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George Frideric HANDEL (1685-1759)
Susanna – Oratorio in three acts, HWV 66
Susanna – Emily Fons (mezzo)
Joacim – Christopher Lowrey (countertenor)
First Elder – Colin Balzer (tenor)
Second Elder/Chelsias – Raimund Nolte (bass-bar)
Daniel/Attendant – Ciara Hendrick (mezzo)
Judge – Andreas Pruys (bass)
NDR Chor, FestspielOrchester Göttingen / Laurence Cummings
rec. live, 5 May 2016, Stadthalle Göttingen, Germany
ACCENT ACC26406 [3 CDs: 77:40 + 56:19 + 50:18]

This year’s release from the Göttingen International Handel Festival gives us Susanna, a work that dates from 1749, the same year as Theodora. Both works focus on a story of faith under pressure in an ancient environment, and both focus on a remarkable female figure as their central character. The story, from the Apocrypha, has been immortalised in countless Renaissance and Baroque paintings (many of which are reproduced in the attractive booklet for this release). The virtuous Susanna is surprised, while bathing, by two lecherous elders. They accuse of her of adultery as revenge for her refusal of their advances, but the prophet Daniel exposes their crime and Susanna’s virtue is rewarded.

In one sense it is a typically moral example of a story for an oratorio, but Handel’s anonymous librettist turns it into a more dramatic story, with the elders being musically mocked for their lechery, and Daniel’s entry in the final act treated like a deus-ex-machina hero.

The performance captured here is very good indeed. Emily Fons is marvellous in the title role, beautiful but also plangent and emotional. She evokes both the wedded bliss of Part One and the desperate stress of Part Two very effectively, and the crystalline clarity of her voice is a real benefit.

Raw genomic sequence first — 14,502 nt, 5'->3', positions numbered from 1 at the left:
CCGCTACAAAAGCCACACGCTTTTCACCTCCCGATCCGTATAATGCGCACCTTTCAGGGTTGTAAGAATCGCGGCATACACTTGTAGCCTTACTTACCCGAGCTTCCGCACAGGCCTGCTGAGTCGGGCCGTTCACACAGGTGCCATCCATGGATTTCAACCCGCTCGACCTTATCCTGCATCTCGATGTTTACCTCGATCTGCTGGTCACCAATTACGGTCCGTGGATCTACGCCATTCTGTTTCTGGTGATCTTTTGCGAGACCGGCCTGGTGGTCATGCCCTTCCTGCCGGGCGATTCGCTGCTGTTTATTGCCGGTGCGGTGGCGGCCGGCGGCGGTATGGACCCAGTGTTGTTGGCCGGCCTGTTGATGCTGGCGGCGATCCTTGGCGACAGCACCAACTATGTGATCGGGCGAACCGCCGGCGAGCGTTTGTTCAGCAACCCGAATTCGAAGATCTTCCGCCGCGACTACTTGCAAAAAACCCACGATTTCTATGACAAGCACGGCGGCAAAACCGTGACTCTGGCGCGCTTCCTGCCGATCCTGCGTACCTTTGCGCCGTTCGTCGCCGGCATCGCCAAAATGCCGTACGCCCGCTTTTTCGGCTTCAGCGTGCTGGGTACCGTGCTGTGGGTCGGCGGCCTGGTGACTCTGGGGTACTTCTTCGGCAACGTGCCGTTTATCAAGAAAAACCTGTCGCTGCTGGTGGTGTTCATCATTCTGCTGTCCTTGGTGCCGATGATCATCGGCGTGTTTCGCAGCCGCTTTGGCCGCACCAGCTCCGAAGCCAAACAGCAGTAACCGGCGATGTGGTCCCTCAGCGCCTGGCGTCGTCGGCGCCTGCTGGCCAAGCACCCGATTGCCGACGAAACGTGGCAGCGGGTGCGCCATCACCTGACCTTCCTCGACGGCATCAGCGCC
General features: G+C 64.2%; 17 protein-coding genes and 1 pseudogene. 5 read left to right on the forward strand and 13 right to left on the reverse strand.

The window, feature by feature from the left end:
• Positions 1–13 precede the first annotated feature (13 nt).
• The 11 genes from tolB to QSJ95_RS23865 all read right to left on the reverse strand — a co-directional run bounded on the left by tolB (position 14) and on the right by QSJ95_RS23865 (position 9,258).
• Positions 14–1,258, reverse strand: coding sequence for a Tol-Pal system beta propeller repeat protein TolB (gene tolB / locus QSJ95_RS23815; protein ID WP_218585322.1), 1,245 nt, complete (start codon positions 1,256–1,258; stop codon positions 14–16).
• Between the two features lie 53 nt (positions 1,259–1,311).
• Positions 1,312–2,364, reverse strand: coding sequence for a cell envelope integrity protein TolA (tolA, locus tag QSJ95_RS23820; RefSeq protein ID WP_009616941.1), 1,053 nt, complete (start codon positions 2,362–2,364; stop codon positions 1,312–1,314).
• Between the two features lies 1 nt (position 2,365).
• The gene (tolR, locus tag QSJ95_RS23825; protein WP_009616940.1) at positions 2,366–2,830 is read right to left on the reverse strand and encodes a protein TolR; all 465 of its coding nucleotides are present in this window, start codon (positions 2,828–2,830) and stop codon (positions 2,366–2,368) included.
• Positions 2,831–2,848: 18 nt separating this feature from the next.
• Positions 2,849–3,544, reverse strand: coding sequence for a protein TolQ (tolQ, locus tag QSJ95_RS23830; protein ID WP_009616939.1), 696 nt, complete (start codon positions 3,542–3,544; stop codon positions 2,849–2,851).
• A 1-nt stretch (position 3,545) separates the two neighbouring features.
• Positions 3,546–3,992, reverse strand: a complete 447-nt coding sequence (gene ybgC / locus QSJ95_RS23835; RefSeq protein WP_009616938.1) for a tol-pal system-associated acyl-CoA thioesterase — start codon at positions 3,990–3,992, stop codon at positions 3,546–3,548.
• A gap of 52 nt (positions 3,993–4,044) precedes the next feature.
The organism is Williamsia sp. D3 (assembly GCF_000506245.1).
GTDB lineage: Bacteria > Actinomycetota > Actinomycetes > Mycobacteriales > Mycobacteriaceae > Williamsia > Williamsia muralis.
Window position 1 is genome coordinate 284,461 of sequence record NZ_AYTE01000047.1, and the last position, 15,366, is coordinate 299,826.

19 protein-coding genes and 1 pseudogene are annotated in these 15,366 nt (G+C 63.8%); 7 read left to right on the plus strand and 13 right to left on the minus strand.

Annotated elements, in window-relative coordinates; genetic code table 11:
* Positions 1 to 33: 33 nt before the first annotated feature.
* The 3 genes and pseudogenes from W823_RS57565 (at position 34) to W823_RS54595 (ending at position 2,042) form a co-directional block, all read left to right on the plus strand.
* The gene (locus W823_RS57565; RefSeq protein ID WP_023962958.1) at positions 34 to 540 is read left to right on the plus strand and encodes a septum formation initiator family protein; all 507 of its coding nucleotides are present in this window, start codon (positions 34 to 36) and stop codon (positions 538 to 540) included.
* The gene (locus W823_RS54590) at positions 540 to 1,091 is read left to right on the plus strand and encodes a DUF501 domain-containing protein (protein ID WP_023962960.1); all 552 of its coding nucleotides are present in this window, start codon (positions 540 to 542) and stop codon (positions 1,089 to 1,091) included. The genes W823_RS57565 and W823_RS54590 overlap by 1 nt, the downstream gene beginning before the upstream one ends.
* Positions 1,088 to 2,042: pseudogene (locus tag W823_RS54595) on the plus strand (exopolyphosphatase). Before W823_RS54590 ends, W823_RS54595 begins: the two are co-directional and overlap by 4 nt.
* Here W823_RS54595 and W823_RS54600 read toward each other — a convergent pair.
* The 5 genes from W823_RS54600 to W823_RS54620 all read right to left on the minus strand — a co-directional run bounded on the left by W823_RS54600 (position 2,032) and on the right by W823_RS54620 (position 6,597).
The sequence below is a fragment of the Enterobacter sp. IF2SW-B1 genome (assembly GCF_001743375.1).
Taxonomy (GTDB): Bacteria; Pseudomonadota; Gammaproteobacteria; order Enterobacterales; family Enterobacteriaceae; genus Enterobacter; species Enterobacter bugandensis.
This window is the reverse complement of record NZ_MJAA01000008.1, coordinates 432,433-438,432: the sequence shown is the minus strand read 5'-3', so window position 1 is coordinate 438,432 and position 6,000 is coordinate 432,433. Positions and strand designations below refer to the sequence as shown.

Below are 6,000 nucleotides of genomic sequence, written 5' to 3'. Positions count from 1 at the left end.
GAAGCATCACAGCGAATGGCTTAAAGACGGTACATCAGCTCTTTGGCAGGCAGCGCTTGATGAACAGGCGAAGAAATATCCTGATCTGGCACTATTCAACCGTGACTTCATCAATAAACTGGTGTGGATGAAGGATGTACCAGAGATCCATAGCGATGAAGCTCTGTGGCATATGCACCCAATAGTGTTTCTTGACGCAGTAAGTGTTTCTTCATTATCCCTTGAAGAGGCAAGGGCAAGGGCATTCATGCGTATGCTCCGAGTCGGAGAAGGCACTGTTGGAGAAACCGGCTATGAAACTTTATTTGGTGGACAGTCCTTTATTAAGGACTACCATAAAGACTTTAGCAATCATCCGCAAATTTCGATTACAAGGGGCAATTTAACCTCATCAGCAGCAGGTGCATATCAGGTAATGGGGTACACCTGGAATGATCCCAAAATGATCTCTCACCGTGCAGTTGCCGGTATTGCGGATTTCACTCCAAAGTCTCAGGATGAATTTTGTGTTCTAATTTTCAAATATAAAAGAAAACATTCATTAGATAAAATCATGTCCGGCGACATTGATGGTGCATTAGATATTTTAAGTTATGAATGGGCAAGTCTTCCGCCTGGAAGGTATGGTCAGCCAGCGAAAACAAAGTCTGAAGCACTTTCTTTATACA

Christopher Lowrey sings the part of Susanna’s husband, Joachim. His pearly countertenor is very pleasing on the ear, but also utterly distinctive so that there is never any danger of mixing him up with the female voices. He, too, evokes wedded bliss very effectively in Part One, and becomes heroic in the later acts.

Ciara Hendrick sings the small part of the attendant very beautifully indeed, and she makes an agile, wily Daniel to resolve the whole drama. “Chastity, thou Cherub bright” is a highlight of the whole performance; still, beautiful and wonderful.

Colin Balzer is a cracking elder, evoking the character’s lechery very well, while tapping into the blackly comic aspects of the role every bit as effectively. The only slight disappointment is the nasal bass of Raimund Nolte, who sticks out like a sore thumb as the non-Anglophone member of the cast and, unfortunately, lets down the whole side. He does redeem himself, however, just about, with his final triumphal aria.

The chorus do an absolutely splendid job, and sing with impeccable English diction, as well as biting drama. They have clearly been brilliantly trained by their director, Edzard Burchards. Laurence Cummings directs the whole thing with typical sprightly elegance, and the orchestra play for him like experts. Recorded sound is also good, despite a few audience coughs, and some applause is retained at the end of each part. This recording deserves to win many more friends for this little-known late masterpiece. It certainly won one in me.

Simon Thompson

Previous review: Curtis Rogers

 

 



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